The Four Types of Mental Shortcuts8 min read

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Mental shortcuts can save you energy, enhance your willpower, and help you stay aligned with your goals and values. Let me illustrate this by sharing a little story with you.

One of my clients was struggling to do her daily journaling exercise, which is part of her alcohol recovery program. That particular exercise was somewhat lengthy and painful, involving deep emotional processing of her past, so avoiding it was an easy decision to make.

She wasn’t happy with that, but she couldn’t make a change despite trying it for many months. Then I told her that whenever her alarm rang, reminding her to do her journaling, all she needed to do was tell herself one thing: “Delaying this is delaying my recovery.

That was it. She couldn’t skip it anymore. The long-term consequences of that tiny decision became clear in the moment—so clear that they spoke louder than the pain of the process. She was effectively using what I call a mental shortcut.

This is just one of the countless times that I’ve seen mental shortcuts work wonders—both for me and for my clients. We also see this happening in the lives of people around us and in many movies. A sentence is given to you in a key moment, and that becomes a turning point in your life—something you hold on to in times of need.

It could be a short, uncompromising statement such as the one above. Or it could be a powerful coaching question, an inspiring quote, an affirmation, or a maxim from your field. Here are some examples:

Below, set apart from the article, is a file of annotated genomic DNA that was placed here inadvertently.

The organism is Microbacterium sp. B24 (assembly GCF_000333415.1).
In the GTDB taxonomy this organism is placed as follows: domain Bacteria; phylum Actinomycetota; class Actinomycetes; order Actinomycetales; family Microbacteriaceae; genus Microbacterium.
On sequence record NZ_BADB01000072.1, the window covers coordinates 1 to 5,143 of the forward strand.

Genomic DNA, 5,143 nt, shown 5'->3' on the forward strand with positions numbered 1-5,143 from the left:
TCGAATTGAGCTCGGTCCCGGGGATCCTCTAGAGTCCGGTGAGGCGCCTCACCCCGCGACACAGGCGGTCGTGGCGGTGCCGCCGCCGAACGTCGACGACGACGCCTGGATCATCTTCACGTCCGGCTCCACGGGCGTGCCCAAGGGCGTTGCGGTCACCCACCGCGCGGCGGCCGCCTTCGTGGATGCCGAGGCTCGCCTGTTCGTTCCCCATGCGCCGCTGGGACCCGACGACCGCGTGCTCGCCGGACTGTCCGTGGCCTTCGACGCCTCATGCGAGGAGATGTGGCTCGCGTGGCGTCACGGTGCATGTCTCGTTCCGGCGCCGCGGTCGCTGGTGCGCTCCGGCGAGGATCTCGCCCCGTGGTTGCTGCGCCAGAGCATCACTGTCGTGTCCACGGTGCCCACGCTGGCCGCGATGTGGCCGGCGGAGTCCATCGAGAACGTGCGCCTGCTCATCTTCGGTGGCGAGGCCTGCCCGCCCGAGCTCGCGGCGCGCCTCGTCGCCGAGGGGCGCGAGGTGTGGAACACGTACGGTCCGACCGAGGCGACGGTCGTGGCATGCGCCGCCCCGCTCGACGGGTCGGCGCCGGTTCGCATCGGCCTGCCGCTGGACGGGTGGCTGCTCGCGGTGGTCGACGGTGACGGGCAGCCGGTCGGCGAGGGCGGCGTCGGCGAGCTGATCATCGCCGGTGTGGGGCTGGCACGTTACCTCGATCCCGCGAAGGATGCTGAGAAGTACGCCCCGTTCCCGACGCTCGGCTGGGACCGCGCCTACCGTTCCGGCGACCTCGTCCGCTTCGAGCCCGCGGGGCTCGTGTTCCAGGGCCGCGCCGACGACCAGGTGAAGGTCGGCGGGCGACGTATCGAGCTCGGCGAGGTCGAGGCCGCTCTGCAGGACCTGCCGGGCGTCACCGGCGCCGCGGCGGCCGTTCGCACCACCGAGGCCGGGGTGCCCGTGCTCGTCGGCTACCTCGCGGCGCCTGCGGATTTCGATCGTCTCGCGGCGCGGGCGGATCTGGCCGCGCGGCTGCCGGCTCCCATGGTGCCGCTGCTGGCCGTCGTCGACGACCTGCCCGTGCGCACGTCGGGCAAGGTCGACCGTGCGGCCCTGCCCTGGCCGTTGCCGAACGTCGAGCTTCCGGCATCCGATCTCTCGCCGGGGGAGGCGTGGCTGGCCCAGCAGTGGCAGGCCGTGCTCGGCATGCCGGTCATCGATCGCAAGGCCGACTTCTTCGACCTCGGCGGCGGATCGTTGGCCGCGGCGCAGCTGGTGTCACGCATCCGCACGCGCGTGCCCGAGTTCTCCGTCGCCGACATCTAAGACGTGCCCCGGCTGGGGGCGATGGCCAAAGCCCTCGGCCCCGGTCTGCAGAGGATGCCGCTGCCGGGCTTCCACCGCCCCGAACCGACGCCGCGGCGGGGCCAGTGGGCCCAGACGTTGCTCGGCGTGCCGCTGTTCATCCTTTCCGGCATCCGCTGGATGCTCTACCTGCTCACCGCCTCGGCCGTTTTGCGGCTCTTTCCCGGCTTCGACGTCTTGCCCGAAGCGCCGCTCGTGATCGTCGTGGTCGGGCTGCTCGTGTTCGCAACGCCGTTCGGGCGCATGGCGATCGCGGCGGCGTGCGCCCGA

• How is this a blessing? (Tony Robbins)
  • Fall seven times, get up eight. (Japanese Proverb)
  • Act as you want to feel. (Cognitive-Behavior Therapy)
  • No hurry, no pause. (Tim Ferris)
  • Never Zero. (Mindful Self-Discipline)

There are different types of mental shortcuts, yet all of them have the same purpose: clarity and strength. In other words, awareness and willpower, the two key elements of self-discipline.

Mental shortcuts give you an immediate boost to your motivation and focus. They sharpen your awareness, showing you what is important and making it easier for you to take positive action.

They also help you save cognitive costs, for you don’t need to figure things out in the pressure of the moment, when your willpower might be weak and your mind influenced by a hundred different things. Mental shortcuts point an easy way out—they show a clear step forward toward your aspirations.

Let’s have a look at the four types of mental shortcuts.

1. Powerful Questions

Questions guide where we look, what we pay attention to, and what we see. For the purpose of living in alignment with our goals and values, we can make use of short questions that make us focus on the right things in the moment and take positive action.

Imagine you need to do something important and are procrastinating. Or that you are telling yourself excuses to indulge in something that is not good for you, or to skip a positive habit. Here are some powerful questions from the Mindful Self-Discipline book that could be used as mental shortcuts:

  • Is this choice a +1 or a -1 in my life?
  • Am I happy to make this a habit?
  • What is the next Baby Step I can take?
  • Will my future self be proud of this decision?
  • Every choice is a sacrifice. What am I sacrificing right now?
  • Am I arguing for my limitations or for my possibilities?
  • If I always think like this, who will I become?
  • With this choice, am I training myself to succeed or to fail?